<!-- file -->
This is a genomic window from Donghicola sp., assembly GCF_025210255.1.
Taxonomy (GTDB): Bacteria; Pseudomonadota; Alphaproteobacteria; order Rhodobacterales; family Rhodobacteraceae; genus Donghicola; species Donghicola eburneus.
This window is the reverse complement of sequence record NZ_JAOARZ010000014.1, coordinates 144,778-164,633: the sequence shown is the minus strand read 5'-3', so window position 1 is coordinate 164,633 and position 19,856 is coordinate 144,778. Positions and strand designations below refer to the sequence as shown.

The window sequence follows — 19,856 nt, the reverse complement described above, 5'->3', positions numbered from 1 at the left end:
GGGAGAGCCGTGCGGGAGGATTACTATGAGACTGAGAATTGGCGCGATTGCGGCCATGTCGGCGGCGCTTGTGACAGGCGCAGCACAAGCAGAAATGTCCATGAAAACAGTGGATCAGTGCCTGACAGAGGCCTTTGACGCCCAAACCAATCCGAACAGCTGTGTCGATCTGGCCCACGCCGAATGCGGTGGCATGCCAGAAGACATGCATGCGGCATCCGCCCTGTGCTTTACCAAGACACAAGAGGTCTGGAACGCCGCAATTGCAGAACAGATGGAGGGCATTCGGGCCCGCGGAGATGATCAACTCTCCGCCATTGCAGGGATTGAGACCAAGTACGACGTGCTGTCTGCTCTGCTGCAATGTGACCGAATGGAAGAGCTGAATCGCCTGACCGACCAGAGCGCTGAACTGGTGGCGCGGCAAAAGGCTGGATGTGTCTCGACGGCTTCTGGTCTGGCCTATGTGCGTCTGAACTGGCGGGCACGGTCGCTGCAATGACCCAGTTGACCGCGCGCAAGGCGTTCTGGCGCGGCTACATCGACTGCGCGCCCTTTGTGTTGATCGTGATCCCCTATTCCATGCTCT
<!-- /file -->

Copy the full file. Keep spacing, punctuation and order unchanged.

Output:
This is a genomic window from Donghicola sp., assembly GCF_025210255.1.
Taxonomy (GTDB): Bacteria; Pseudomonadota; Alphaproteobacteria; order Rhodobacterales; family Rhodobacteraceae; genus Donghicola; species Donghicola eburneus.
This window is the reverse complement of sequence record NZ_JAOARZ010000014.1, coordinates 144,778-164,633: the sequence shown is the minus strand read 5'-3', so window position 1 is coordinate 164,633 and position 19,856 is coordinate 144,778. Positions and strand designations below refer to the sequence as shown.

The window sequence follows — 19,856 nt, the reverse complement described above, 5'->3', positions numbered from 1 at the left end:
GGGAGAGCCGTGCGGGAGGATTACTATGAGACTGAGAATTGGCGCGATTGCGGCCATGTCGGCGGCGCTTGTGACAGGCGCAGCACAAGCAGAAATGTCCATGAAAACAGTGGATCAGTGCCTGACAGAGGCCTTTGACGCCCAAACCAATCCGAACAGCTGTGTCGATCTGGCCCACGCCGAATGCGGTGGCATGCCAGAAGACATGCATGCGGCATCCGCCCTGTGCTTTACCAAGACACAAGAGGTCTGGAACGCCGCAATTGCAGAACAGATGGAGGGCATTCGGGCCCGCGGAGATGATCAACTCTCCGCCATTGCAGGGATTGAGACCAAGTACGACGTGCTGTCTGCTCTGCTGCAATGTGACCGAATGGAAGAGCTGAATCGCCTGACCGACCAGAGCGCTGAACTGGTGGCGCGGCAAAAGGCTGGATGTGTCTCGACGGCTTCTGGTCTGGCCTATGTGCGTCTGAACTGGCGGGCACGGTCGCTGCAATGACCCAGTTGACCGCGCGCAAGGCGTTCTGGCGCGGCTACATCGACTGCGCGCCCTTTGTGTTGATCGTGATCCCCTATTCCATGCTCT